Israeli Drone Company at Center of Sensitive Investigation Part of Netanyahu's Entourage to India

Aeronautics Defense Systems is at the center of a sensitive criminal probe which became public last November ■ Israel Export Institute, body responsible for invitation list: 'We have no information regarding the investigation'

Employees clean an Aeronautics Defense Systems Aerostar Tactical drone at an airshow in Farnborough, U.K., July 22, 2010.
Bloomberg

Prime Minister Benjamin Netanyahu is scheduled to fly to India on Saturday night for a six-day visit marking the 25th anniversary of the establishment of diplomatic relations between the two countries. The trip comes six months after a visit to Israel by Indian Prime Minister Narendra Modi.

Netanyahus delegation will include roughly 130 Israeli business executives from about 100 companies operating in the fields of cybersecurity, defense, energy, agriculture and water. The delegation includes senior executives from the drone firm Aeronautics Defense Systems, which is at the center of a sensitive criminal investigation by the international crime unit of the Israel Police.

The investigation became public last November, with the police saying that it was being pursued in connection with a transaction with a substantial client. The disclosure of the investigation followed the partial lifting of a gag order by the Rishon Letzion Magistrates Court.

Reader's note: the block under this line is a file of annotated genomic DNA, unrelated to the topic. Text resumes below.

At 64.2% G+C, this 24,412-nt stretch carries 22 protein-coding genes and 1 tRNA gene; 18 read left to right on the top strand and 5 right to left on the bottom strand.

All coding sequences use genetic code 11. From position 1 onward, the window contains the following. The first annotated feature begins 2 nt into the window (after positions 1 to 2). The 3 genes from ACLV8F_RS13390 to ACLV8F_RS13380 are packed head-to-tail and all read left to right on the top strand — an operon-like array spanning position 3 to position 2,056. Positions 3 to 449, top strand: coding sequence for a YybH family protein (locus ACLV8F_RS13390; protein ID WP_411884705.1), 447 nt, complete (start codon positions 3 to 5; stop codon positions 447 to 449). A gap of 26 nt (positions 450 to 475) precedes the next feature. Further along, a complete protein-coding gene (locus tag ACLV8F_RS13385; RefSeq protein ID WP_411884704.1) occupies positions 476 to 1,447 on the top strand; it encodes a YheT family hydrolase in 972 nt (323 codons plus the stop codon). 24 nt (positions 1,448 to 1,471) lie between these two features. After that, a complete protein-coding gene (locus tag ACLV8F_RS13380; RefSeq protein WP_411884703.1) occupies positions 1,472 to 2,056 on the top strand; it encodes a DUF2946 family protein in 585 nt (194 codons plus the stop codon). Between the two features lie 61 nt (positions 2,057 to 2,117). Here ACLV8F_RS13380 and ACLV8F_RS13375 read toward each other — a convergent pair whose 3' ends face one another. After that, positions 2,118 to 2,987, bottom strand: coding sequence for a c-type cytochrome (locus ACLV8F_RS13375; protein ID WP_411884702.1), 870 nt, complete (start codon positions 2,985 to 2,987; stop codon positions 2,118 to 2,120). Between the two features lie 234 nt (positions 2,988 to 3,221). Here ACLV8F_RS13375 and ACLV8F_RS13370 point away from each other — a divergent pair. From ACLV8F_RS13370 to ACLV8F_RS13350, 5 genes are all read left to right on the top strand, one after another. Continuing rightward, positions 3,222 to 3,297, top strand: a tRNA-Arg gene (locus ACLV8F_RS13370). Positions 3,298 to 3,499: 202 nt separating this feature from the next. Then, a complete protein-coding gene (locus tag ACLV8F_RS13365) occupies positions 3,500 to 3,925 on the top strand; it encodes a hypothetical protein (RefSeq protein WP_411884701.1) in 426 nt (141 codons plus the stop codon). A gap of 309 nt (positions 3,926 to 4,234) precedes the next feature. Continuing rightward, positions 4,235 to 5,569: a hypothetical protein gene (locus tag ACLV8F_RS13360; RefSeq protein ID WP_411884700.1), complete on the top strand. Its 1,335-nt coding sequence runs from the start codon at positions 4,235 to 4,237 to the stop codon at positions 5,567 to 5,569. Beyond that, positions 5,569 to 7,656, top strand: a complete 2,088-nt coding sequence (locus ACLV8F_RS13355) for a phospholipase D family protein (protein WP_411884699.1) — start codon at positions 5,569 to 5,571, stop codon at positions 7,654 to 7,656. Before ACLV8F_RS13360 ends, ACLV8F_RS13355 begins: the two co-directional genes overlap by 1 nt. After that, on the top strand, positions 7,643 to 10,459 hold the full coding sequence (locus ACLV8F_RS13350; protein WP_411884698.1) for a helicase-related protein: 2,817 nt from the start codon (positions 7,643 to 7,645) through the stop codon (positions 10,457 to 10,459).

In August 2017 the Defense Ministry put out an unusual announcement that it would be suspending the sale and export license issued to Aeronautics Defense Systems for the Orbiter 1K drone that the company was producing for a substantial client.

That same month, it was reported that the ministry opened an investigation following a complaint that in demonstrating a kamikaze drone in Azerbaijan, Israeli representatives of Aeronautics Defense were allegedly asked to deploy the drone, armed with explosives, against a manned Armenian army position. The two individuals operating the drone refused the request; ultimately, more senior company officials took control of the aircraft, which missed its target, the complaint states.

The company denied the claim at the time and said that any operational use of the aircraft was only carried out by the buyer of the drone. Aeronautics Defense added that it never carries out demonstrations against live targets and that was the case in this instance.

The Prime Ministers Office refrained from putting together a list of the businesspeople joining the delegation to India over concern over conflicts of interest. The invitation list for the trip was instead set up by the Israel Export Institute, which responded: "The Israel Export Institute works to promote business cooperation for Israeli companies and assists them in forging business connections around the world. The business delegation is accompanying the prime minister's visit to India in the context of the work of the institute and Aeronautics is one of the companies participating. We have no information regarding the investigation being conducted against the company."

Aeronautics Defense Systems declined to comment on the investigation.